Simple sorting

Take a[5] as an example

a[5] = {9,6,15,4,2};

1. Simple Selection Sorting

Traversing through the array finds the minimum (or maximum) value of the array and places it at position 0. Then scratch off position 0, traverse through the remaining numbers to find the best value, and put it on position 1 of the array, and so on

Selecting the smallest record from i records requires comparing i-1 times
I(i=0~n-2) Trip Selecting the smallest record from n-i records requires comparing n-i-1 times
Simple selection sort for n records, number of comparisons: n*(n-1)/2
Number of moves, positive order minimum 0, reverse order maximum 3(n-1)

Simple selection ranks best, with O(n^2) for worst and average time complexity
The time complexity of a simple selection sort is independent of the order of the initial sequence

The code snippet is as follows

	min = a[i];
	k_min = i;
			min = a[j];
			k_min = j;
	if(k_min != i){
		a[k_min] = a[i];
		a[i] = min;

2. Sorting by bubble method

The name of this algorithm comes from the fact that the larger (or smallest) elements float slowly to the top of the series (ascending or descending) by exchange, just as the bubbles of carbon dioxide in carbonated drinks eventually float to the top, hence the name Bubble Sort.

Select a direction to scan, comparing the values of the two adjacent elements of the array one by one, placing smaller numbers (sorted from smallest to largest) before larger ones

The illustration is as follows

Best case - the keywords are ordered in the record sequence:
Only one bubble is needed
Number of comparisons = n-1
Number of moves = 0;
Worst case - keywords are in reverse order in the record sequence:
n-1 bubbles are required
Number of comparisons = n(n-1)/2
Move times = 3n*(n-1)/2

So the best time complexity for bubble sorting is O(n) and the worst time complexity is O(n^2);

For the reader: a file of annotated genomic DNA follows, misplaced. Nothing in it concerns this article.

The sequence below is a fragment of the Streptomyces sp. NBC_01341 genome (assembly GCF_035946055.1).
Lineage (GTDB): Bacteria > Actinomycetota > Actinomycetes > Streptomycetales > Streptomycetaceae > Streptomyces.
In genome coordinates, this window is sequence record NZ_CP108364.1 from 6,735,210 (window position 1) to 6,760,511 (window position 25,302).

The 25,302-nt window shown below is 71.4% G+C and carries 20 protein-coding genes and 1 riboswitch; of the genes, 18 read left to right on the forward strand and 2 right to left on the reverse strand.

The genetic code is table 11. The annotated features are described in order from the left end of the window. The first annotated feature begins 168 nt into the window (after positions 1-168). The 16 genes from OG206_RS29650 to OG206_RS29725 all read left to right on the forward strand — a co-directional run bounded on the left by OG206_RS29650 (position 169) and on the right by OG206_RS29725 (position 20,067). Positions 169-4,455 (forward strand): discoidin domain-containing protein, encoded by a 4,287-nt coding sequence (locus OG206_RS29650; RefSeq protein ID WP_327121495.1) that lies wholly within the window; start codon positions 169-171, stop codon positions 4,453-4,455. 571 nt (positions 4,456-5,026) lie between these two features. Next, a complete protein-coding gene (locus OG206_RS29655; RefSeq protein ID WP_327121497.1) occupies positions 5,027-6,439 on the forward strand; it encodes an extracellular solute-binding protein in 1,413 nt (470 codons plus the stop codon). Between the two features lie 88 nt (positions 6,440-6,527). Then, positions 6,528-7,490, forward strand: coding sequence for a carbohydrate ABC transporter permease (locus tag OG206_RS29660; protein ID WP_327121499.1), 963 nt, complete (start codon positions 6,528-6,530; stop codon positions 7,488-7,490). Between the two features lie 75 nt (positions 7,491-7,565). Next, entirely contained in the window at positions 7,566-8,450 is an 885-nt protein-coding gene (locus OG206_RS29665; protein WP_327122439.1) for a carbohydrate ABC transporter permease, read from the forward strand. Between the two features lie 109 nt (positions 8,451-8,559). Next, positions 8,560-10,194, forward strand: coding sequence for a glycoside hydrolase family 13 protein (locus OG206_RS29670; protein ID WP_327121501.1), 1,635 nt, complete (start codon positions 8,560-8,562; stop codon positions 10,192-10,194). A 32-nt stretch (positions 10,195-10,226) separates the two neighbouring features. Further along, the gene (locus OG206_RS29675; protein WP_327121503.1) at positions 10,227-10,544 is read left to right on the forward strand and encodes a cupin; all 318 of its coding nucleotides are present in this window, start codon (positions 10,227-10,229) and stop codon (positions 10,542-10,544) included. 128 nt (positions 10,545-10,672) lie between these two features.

The improved bubble sort code snippet is as follows

	for( int i = 1; i < size; i++ ){				//Outer loop 1~size-1
		bool exchange = false;
		for( int j = size - 1; j >= i; j-- ){	//Inner loop i~size-1
			if( a[j] < a[j-1] ){
				exchange = true;				//If no keywords are exchanged after a bubble, the sequence is arranged
				swaq( a[j], a[j-1] );			//Swap Two Numbers
		if( exchange == false ){

3. Exchange Sorting

The difference between bubble sort and bubble sort is that
Bubble sorting is a process of comparing edges and moving edges, comparing adjacent elements one by one. Exchange ordering is to select a location and compare relative sizes one by one and exchange with fixed locations
The illustration is as follows

The code snippet is as follows:


4. Direct insert sorting

The basic idea is to divide the initial sequence into ordered and disordered regions, and insert the elements of the disordered regions into ordered regions one by one until the ordered regions contain all the data. Note that ordered areas are not necessarily ordered.
Initially, an ordered region has only one element (only one element can be considered ordered), and it contains an unordered region n-1 Elements are inserted into an ordered area.

		if(a[i]<a[i-1]){ //Enter the sorting process only if the order is reversed
			tmp = a[i];
			j = i-1;
			do{					//Find the insertion location of a[i]
				a[j+1] = a[j];	//Move records with keywords greater than a[i] backwards
			}while((j>=0) && (a[j]>tmp));
			a[j+1] = tmp;		//Insert in j+1

In the best case - keywords are positively ordered in the record sequence

Number of comparisons = n-1; Number of element moves = 0;

In the best case, the time complexity is O(n)

Worst case - keywords are in reverse order in the record sequence

Number of comparisons = n(n-1)/2; Number of element moves = (n-1)(n+4)/2;

Worst case time complexity is O(n^2)

Average time complexity is O(n^2)

Sort and find <stdlib. H>


qsort( void *base, size_t n_elements, size_t el_size, int ( *compare )( void const *, void const * ) ) ;

The last parameter is a function pointer


bsearch( void const *key, void const *base, size_t n_elements, size_t el_size, int ( *compare )( void const *, void const * ) );

bsearch works by dichotomizing and arrays need to be pre-sorted

#include <stdio.h>
#include <stdlib.h>

compare( void const *a, void const *b )
	return ( *( int* )a ) > ( *( int* )b ) ? 1 : 0;
main( int argc, char *argv[] )
	int i;
	int key = 110;
	int *ans;
	int a[] = { 0, 110, 222, 55 };

	qsort( a, sizeof(a) / sizeof( int ), sizeof( int ), compare );
	for( i = 0; i < sizeof( a ) / sizeof( int ); i++ ){
		printf("%d ", a[i]);

	ans = ( int* )bsearch( &key, a, sizeof( a ) / sizeof( int ), sizeof( int ), compare );

	if( ans != NULL ){
		printf("\n%d", *ans);
		printf("\nNot Found");

	return 0;

Keywords: data structure

Added by galafura on Tue, 28 Dec 2021 01:52:43 +0200